Usha became a consumer representative in 2018
What motivated you to become a consumer representative?
My professional and personal cancer experience. I had worked in cancer research for many years prior to my diagnosis. When I was diagnosed and treated for head and neck cancer, everything just came home to me. It was a totally different perspective – the significance of all the work that goes on, be it in cancer prevention, screening and diagnosis, treatment, side effects, survivorship and psychosocial effects – whatever the scientific community (including myself) had worked on, everything made so much sense. I wanted to share this perspective and my dual experience puts me in this unique place – I almost feel it is my duty.
What research projects have you been involved with?
Input as a consumer representative into grant applications- 1. Quality of life for head and neck cancer patients, 2. Improving health outcomes for ATSI peoples with head and neck cancer, 3. A grant application on Vitamin D and prostate cancer and 4. A grant application on reducing the morbidity of head and neck cancer treatment.
Input into a scientific paper titled: “The future burden of head and neck cancers attributable to modifiable behaviours in Australia: a pooled cohort study.”
How have you been involved with cancer researchers?
Reading grant applications and providing input into the draft manuscript prior to publication.
I keep myself abreast with latest developments in cancer research, including by attending the Sydney Cancer Conference and breast cancer and cancer data related webinars. I interact with researchers formally and informally and share my perspective.
What do you enjoy the most about being involved with a research project?
I enjoy all aspects – learning about the research and also thinking about how the research addresses consumer needs, connecting the research to my own experience and those of others I have spoken to, and feeling good about using my knowledge and experience to advance cancer research.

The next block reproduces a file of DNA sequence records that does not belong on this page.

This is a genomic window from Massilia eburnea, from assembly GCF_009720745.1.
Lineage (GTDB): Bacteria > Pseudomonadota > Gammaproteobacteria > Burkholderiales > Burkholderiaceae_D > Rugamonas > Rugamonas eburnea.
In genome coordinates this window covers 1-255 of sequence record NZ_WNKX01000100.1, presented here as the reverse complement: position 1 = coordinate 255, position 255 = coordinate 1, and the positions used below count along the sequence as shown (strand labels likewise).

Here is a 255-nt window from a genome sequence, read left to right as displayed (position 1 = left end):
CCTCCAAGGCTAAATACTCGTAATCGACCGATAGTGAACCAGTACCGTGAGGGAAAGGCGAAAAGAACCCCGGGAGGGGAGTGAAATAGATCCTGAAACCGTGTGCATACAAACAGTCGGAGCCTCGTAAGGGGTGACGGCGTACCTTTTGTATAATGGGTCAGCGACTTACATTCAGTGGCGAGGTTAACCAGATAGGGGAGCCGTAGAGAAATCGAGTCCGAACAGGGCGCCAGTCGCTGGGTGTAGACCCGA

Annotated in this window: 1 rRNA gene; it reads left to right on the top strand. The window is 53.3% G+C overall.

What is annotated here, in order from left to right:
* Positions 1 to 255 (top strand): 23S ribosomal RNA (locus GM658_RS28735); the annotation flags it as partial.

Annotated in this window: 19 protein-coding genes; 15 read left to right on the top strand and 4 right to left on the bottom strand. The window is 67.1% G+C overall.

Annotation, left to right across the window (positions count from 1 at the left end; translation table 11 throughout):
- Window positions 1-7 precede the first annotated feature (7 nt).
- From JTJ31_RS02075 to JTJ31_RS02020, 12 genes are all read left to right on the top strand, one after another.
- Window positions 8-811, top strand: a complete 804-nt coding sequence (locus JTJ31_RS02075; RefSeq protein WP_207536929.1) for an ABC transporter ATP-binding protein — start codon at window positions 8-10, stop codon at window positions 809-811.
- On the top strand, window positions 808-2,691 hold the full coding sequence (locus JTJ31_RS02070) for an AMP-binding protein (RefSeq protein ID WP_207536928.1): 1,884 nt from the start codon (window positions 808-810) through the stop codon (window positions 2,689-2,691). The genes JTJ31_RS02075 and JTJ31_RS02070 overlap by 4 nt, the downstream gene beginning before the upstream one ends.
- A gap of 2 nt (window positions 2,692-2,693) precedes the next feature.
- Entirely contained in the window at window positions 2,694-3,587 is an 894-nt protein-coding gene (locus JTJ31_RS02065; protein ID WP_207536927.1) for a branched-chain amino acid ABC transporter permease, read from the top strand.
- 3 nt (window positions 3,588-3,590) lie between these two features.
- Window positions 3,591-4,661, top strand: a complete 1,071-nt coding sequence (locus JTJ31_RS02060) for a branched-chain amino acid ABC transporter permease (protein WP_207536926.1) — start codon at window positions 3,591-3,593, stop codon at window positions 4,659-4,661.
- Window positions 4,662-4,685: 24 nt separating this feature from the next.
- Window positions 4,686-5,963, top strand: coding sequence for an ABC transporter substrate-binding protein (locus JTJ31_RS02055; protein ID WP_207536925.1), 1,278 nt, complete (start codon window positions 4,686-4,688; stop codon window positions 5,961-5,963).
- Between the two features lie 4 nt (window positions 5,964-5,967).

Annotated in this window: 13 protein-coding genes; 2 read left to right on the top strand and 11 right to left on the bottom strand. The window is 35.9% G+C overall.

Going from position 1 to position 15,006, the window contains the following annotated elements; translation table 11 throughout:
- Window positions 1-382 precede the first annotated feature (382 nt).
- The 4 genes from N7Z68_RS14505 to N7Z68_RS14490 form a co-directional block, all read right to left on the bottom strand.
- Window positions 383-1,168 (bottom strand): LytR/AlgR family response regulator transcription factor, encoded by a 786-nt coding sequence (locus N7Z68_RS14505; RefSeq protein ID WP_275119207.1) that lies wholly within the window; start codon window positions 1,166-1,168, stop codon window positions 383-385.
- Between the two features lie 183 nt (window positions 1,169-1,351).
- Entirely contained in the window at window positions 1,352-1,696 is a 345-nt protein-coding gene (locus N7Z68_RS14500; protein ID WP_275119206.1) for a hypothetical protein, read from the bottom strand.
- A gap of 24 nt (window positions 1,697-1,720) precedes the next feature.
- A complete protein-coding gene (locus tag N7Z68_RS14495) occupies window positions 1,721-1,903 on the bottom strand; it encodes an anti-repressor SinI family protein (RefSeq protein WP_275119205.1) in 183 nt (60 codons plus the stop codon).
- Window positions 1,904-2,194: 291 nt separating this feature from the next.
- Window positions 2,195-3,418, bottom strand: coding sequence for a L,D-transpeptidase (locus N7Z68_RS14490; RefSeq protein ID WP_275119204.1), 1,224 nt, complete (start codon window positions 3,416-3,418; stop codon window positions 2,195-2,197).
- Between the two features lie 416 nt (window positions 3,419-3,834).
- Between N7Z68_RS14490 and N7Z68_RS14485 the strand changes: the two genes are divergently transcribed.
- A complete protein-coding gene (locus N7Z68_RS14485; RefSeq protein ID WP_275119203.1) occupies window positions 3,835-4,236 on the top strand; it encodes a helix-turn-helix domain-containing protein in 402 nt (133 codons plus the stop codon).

What are some of the challenges that you have faced as a consumer rep?
I have to be mindful to not draw too much on my own personal narrative but to provide input which is more representative of the target group of the research topic.
Be mindful that I am providing input as a consumer not a researcher.
To keep my input simple, relevant and able to be addressed within the scope of the study.
How have you been able to help your researcher with their project?
I have provided input into draft grant applications and draft manuscripts. I have shared my cancer journey experience and brought that important consumer insight into researchers’ work. My treating team also does research on the side and I have always participated in their surveys and provided feedback. I have also advocated for ‘Head and Neck Cancer Australia’ and its activities.
What do you know now that you would like to have known at the beginning of your involvement with researchers?
The learning process from square one has been invaluable to me. You can’t have an early brief on this. It must be experienced progressively and exponentially. The more you become involved with different researchers, the more confident you are with your input.
If you could say one thing to a new consumer representatives, what would it be?
It is a rewarding experience. Go for it if you can. Make your voice heard, it is very important.
You will also learn a lot in the process and will be able to relate to a lot of the research work.
A final word ……
An important role of the consumer representative is to help make the research work even more relevant and relatable to the real-life experiences of cancer patients and society in general.
I would like to add that it is important to keep the research confidential especially from your treating team (unless the researchers would like you to discuss) until such time the research results are published.